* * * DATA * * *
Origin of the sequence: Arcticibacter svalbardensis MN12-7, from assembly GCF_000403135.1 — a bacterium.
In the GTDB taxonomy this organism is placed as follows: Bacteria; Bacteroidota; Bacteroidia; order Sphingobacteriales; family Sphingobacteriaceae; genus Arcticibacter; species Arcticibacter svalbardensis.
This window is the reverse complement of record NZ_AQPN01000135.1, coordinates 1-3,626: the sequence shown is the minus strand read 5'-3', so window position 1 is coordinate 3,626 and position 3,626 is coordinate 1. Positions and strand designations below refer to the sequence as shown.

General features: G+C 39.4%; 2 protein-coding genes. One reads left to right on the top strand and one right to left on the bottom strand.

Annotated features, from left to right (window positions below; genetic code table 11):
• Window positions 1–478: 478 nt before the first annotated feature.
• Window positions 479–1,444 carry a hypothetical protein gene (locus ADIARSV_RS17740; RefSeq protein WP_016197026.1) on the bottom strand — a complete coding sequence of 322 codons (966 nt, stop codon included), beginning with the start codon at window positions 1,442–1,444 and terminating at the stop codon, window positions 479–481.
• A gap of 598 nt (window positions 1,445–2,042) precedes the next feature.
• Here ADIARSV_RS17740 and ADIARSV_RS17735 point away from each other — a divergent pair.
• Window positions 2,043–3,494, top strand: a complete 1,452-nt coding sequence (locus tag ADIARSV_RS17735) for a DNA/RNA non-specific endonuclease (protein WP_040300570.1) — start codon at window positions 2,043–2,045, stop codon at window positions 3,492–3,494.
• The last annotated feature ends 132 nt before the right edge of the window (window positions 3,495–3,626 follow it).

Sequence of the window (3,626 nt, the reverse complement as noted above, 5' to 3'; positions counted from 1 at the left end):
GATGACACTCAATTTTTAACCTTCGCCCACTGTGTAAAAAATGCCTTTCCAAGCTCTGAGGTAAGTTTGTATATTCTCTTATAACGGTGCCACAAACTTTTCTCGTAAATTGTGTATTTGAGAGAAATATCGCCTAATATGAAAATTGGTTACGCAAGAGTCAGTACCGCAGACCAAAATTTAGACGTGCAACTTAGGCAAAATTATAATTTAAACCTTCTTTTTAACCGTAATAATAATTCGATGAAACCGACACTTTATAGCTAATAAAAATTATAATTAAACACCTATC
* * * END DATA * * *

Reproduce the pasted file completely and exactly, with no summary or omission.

Origin of the sequence: Arcticibacter svalbardensis MN12-7, from assembly GCF_000403135.1 — a bacterium.
In the GTDB taxonomy this organism is placed as follows: Bacteria; Bacteroidota; Bacteroidia; order Sphingobacteriales; family Sphingobacteriaceae; genus Arcticibacter; species Arcticibacter svalbardensis.
This window is the reverse complement of record NZ_AQPN01000135.1, coordinates 1-3,626: the sequence shown is the minus strand read 5'-3', so window position 1 is coordinate 3,626 and position 3,626 is coordinate 1. Positions and strand designations below refer to the sequence as shown.

General features: G+C 39.4%; 2 protein-coding genes. One reads left to right on the top strand and one right to left on the bottom strand.

Annotated features, from left to right (window positions below; genetic code table 11):
• Window positions 1–478: 478 nt before the first annotated feature.
• Window positions 479–1,444 carry a hypothetical protein gene (locus ADIARSV_RS17740; RefSeq protein WP_016197026.1) on the bottom strand — a complete coding sequence of 322 codons (966 nt, stop codon included), beginning with the start codon at window positions 1,442–1,444 and terminating at the stop codon, window positions 479–481.
• A gap of 598 nt (window positions 1,445–2,042) precedes the next feature.
• Here ADIARSV_RS17740 and ADIARSV_RS17735 point away from each other — a divergent pair.
• Window positions 2,043–3,494, top strand: a complete 1,452-nt coding sequence (locus tag ADIARSV_RS17735) for a DNA/RNA non-specific endonuclease (protein WP_040300570.1) — start codon at window positions 2,043–2,045, stop codon at window positions 3,492–3,494.
• The last annotated feature ends 132 nt before the right edge of the window (window positions 3,495–3,626 follow it).

Sequence of the window (3,626 nt, the reverse complement as noted above, 5' to 3'; positions counted from 1 at the left end):
GATGACACTCAATTTTTAACCTTCGCCCACTGTGTAAAAAATGCCTTTCCAAGCTCTGAGGTAAGTTTGTATATTCTCTTATAACGGTGCCACAAACTTTTCTCGTAAATTGTGTATTTGAGAGAAATATCGCCTAATATGAAAATTGGTTACGCAAGAGTCAGTACCGCAGACCAAAATTTAGACGTGCAACTTAGGCAAAATTATAATTTAAACCTTCTTTTTAACCGTAATAATAATTCGATGAAACCGACACTTTATAGCTAATAAAAATTATAATTAAACACCTATC